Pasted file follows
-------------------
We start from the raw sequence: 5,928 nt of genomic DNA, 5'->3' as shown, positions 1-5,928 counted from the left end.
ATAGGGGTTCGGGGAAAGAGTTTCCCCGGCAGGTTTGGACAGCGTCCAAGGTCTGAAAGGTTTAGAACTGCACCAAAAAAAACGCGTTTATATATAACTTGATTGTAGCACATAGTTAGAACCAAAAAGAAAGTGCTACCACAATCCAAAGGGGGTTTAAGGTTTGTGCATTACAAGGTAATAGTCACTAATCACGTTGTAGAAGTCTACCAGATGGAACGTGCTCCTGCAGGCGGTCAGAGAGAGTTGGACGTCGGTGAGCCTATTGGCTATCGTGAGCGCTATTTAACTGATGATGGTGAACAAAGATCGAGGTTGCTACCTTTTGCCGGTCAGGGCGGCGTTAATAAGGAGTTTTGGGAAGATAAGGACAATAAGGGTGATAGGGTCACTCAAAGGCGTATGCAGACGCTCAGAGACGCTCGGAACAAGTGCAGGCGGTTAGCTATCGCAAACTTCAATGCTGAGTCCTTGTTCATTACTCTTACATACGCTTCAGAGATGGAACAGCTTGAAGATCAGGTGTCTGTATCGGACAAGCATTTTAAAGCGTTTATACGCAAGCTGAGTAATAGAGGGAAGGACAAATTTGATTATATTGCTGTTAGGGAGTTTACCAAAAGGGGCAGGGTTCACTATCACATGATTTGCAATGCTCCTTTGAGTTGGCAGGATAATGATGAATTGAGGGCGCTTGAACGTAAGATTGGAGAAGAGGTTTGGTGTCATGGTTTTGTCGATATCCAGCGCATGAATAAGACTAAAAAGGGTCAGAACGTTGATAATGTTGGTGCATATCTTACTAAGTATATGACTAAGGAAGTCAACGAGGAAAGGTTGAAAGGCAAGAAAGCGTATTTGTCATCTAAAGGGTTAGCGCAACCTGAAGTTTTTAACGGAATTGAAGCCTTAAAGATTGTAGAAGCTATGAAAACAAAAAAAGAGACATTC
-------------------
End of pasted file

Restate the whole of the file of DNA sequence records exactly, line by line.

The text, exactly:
We start from the raw sequence: 5,928 nt of genomic DNA, 5'->3' as shown, positions 1-5,928 counted from the left end.
ATAGGGGTTCGGGGAAAGAGTTTCCCCGGCAGGTTTGGACAGCGTCCAAGGTCTGAAAGGTTTAGAACTGCACCAAAAAAAACGCGTTTATATATAACTTGATTGTAGCACATAGTTAGAACCAAAAAGAAAGTGCTACCACAATCCAAAGGGGGTTTAAGGTTTGTGCATTACAAGGTAATAGTCACTAATCACGTTGTAGAAGTCTACCAGATGGAACGTGCTCCTGCAGGCGGTCAGAGAGAGTTGGACGTCGGTGAGCCTATTGGCTATCGTGAGCGCTATTTAACTGATGATGGTGAACAAAGATCGAGGTTGCTACCTTTTGCCGGTCAGGGCGGCGTTAATAAGGAGTTTTGGGAAGATAAGGACAATAAGGGTGATAGGGTCACTCAAAGGCGTATGCAGACGCTCAGAGACGCTCGGAACAAGTGCAGGCGGTTAGCTATCGCAAACTTCAATGCTGAGTCCTTGTTCATTACTCTTACATACGCTTCAGAGATGGAACAGCTTGAAGATCAGGTGTCTGTATCGGACAAGCATTTTAAAGCGTTTATACGCAAGCTGAGTAATAGAGGGAAGGACAAATTTGATTATATTGCTGTTAGGGAGTTTACCAAAAGGGGCAGGGTTCACTATCACATGATTTGCAATGCTCCTTTGAGTTGGCAGGATAATGATGAATTGAGGGCGCTTGAACGTAAGATTGGAGAAGAGGTTTGGTGTCATGGTTTTGTCGATATCCAGCGCATGAATAAGACTAAAAAGGGTCAGAACGTTGATAATGTTGGTGCATATCTTACTAAGTATATGACTAAGGAAGTCAACGAGGAAAGGTTGAAAGGCAAGAAAGCGTATTTGTCATCTAAAGGGTTAGCGCAACCTGAAGTTTTTAACGGAATTGAAGCCTTAAAGATTGTAGAAGCTATGAAAACAAAAAAAGAGACATTC